I am working on a script tool that will be run from a custom toolbox in ArcCatalog.

I have written everything with the inputs hardcoded into it for testing. Works great running from IDLE.

I had hoped that all I needed to do in the end was to remove the hardcoded paths and replace them for the input tool parameters:

workspace = arcpy.GetParameterAsText(0) ... save_flag = arcpy.GetParameterAsText(10)

But when running from the script tool GUI, I'm finding several places that it fails.

I have several places where I use raster math in place raster calculator as shown below , but it errors as "not licenced" (I am sure have SA activated earlier in the script) or as "invalid parameters".

First attempt (works in IDLE, fails in script tool)

eopslopes = arcpy.Raster(masked_dem3) - (float(SinkVal) / (arcpy.Raster(euc_eop) + 1))

and shown below in context

arcpy.FeatureToRaster_conversion(eop, "OBJECTID", r"in_memory\eop_ras", dem)
inSourceData = r"in_memory\eop_ras"
slopeDist = 15
SinkVal = 1
buffdist = 10
cellSize = dem
arcpy.gp.EucDistance_sa(inSourceData, r"in_memory\eucdist_eop", "", cellSize, "", "PLANAR")
euc_eop = r"in_memory\eucdist_eop"
eopslopes = arcpy.Raster(masked_dem3) - (float(SinkVal) / (arcpy.Raster(euc_eop) + 1))

the above yeilds this error when run in teh script tool GUI from Caralog

Traceback info:
    File "script.py", line 428, in <module>
    eopslopes = arcpy.Raster(masked_dem3) - (float(SinkVal) / (arcpy.Raster(euc_eop) + 1))

Error Info:
ERROR 000824: The tool is not licensed.

Other attempts attempt (fails):

I've tried several things, that all fail. here's an example of one of those failed changes I tried to save the input rasters as raster layers :

    arcpy.MakeRasterLayer_management(masked_dem3, "masked_dem3_lyr", where_clause="", envelope="", band_index="")
    arcpy.MakeRasterLayer_management(euc_eop, "euc_eop_lyr", where_clause="", envelope="", band_index="")
    expression = r"arcpy.Raster(masked_dem3_lyr) - (float(SinkVal) / (arcpy.Raster(euc_eop_lyr + 1))"
    arcpy.gp.RasterCalculator_sa(expression, "eopslopes")

What is the correct formatting for arcpy.gp.RasterCalculator_sa(expression, "outras")?




In response to Jae's answer which I guess directly addressed my final bolded question above:

OK so arcpy.gp.RasterCalculator_sa() is out...but more to the spirit of my question, what then should one use in this case? my first attempt above works in IDLE, what formatting needs to be done to have it work in a script tool?

  • 1
    Does your code check in and check out the spatial analyst extension? If not it should! See help on how to do that.
    – Hornbydd
    Dec 27, 2019 at 0:33
  • I do have SA checked in for earlier steps not shown here that do work, which is why i thought it so odd to get the "not licensed" error.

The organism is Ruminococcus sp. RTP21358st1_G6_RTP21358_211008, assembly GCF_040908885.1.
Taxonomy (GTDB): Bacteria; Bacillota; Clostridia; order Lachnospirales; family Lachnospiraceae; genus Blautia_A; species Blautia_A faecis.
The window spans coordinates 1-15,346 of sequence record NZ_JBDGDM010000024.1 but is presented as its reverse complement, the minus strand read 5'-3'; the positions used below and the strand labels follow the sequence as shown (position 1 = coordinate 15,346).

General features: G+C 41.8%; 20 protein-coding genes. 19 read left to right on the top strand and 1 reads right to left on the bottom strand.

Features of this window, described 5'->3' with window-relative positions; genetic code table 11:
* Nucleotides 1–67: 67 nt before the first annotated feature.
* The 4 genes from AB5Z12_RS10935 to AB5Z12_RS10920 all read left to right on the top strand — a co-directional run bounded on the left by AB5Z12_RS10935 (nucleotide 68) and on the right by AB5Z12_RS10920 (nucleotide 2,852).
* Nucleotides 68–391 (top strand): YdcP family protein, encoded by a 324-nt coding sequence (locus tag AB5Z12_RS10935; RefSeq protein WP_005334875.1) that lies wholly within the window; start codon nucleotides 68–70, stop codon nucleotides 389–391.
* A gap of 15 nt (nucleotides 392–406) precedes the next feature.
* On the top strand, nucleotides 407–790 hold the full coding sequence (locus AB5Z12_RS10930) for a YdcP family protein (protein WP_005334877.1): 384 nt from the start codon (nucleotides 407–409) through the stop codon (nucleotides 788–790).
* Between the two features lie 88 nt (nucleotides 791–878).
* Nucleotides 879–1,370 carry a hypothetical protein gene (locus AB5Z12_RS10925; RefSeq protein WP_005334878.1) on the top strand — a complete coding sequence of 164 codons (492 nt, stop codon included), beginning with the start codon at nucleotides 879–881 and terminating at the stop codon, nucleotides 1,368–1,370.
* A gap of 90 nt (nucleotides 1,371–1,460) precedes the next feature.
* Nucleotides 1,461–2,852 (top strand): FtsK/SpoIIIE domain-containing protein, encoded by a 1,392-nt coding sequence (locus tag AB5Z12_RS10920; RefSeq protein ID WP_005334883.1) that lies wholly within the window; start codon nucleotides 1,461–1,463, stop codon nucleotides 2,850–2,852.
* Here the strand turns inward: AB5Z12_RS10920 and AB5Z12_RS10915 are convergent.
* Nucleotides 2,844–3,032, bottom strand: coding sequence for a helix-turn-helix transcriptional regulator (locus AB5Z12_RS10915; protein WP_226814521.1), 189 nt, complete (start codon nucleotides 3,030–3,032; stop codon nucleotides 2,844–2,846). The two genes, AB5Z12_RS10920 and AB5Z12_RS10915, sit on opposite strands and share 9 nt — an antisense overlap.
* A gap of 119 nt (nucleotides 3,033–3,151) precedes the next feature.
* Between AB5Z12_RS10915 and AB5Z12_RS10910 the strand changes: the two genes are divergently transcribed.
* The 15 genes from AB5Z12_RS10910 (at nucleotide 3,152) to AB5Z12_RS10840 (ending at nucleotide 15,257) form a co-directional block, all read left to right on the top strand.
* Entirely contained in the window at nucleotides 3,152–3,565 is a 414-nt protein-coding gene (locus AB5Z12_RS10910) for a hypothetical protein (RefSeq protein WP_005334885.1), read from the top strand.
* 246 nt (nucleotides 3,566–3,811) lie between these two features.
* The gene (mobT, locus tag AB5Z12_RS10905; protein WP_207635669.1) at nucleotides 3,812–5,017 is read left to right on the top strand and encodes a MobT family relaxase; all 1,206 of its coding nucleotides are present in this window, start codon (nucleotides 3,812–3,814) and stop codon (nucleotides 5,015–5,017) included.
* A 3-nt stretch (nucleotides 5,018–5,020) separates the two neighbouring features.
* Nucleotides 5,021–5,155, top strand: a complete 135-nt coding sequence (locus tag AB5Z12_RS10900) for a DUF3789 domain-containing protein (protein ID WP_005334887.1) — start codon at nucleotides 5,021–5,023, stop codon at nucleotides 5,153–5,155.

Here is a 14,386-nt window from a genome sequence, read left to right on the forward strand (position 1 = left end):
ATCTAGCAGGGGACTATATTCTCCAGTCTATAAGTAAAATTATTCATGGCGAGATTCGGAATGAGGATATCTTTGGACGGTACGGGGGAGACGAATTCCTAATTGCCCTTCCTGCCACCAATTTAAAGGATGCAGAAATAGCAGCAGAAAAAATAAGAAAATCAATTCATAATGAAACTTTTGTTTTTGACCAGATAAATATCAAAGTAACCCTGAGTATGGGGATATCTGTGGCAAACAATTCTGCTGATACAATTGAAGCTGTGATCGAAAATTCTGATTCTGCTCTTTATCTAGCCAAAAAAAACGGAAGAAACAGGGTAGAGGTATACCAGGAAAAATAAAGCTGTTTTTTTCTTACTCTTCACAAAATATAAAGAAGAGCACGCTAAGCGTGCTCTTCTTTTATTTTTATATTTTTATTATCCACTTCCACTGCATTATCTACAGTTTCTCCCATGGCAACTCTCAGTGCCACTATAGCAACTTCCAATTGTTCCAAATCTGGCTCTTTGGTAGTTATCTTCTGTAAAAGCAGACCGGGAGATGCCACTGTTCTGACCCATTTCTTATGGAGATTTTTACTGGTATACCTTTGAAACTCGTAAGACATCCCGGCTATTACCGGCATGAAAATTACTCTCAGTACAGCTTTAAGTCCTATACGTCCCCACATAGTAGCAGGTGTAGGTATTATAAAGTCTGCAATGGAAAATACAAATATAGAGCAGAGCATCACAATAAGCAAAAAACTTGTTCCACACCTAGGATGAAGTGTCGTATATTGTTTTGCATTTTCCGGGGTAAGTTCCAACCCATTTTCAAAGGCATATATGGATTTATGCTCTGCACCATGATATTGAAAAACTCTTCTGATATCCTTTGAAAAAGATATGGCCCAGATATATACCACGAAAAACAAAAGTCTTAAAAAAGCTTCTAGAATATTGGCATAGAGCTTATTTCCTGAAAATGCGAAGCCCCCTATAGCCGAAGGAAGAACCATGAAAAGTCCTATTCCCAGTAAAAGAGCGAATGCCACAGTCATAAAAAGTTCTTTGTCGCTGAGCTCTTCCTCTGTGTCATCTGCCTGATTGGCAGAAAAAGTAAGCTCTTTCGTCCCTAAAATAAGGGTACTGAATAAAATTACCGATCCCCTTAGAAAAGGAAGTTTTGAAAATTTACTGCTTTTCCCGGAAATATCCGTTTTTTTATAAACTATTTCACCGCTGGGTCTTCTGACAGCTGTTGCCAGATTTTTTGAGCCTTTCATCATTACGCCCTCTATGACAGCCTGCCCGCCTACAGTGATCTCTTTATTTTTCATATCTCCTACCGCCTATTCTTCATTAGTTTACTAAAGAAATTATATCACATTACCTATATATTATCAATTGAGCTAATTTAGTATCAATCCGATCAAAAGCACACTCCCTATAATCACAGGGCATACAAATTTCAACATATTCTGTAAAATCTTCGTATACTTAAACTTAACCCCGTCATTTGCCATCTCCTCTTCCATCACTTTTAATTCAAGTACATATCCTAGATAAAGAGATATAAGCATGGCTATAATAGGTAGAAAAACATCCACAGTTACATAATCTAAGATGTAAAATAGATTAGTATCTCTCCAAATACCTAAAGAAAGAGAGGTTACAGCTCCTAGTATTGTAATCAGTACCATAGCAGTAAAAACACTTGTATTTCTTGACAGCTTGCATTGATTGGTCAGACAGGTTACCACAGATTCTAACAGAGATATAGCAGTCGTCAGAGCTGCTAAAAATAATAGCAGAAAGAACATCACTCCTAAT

– Zipper1365
    Dec 27, 2019 at 4:09

1 Answer 1


From Raster Calculator help...

The Raster Calculator tool is intended for use in the application only as a GP tool dialog box or in ModelBuilder. It is not intended for use in scripting and is not available in the ArcPy Spatial Analyst module.

So, using the Math toolset, break your expression down in to its component parts, then save the result.

from arcpy.sa import *


theDenominator = Plus(euc_eop, 1)

theDivide = Divide(float(SinkVal), theDenominator)

theResult = Minus(masked_dem3, theDivide)


  • 1
    The raster calculator expression you were intending on computing is a series of nested arithmetic operations. Just perform each operation sequentially, and save the final output raster. The result of each section of your expression will be a raster object, that can be used for the next part of your expression chain.
    – Jae
    Dec 27, 2019 at 2:32
  • And as mentioned in an earlier comment make sure you import sa (spatial analyst) when you start your script, and use arcpy.CheckOutExtension(“Spatial”) to access the required license.
    – Jae
    Dec 27, 2019 at 2:42
  • Thus is great guidance. I got called out of the office until next thursday so i won't be able to test till then but this seems really promising
    – Zipper1365
    Dec 27, 2019 at 4:12
  • Why bother with Minus, Plus etc if you can simply use + and - and make it a single line of code?
    – FelixIP
    Dec 27, 2019 at 5:16
  • @FelixIP, it's just different coding styles, I kind of like the suggested approach as it is explicitly using raster tools, I think what you suggest could easily be misinterpreted as just some equation if say you were skipping through the code?
    – Hornbydd
    Dec 27, 2019 at 14:02

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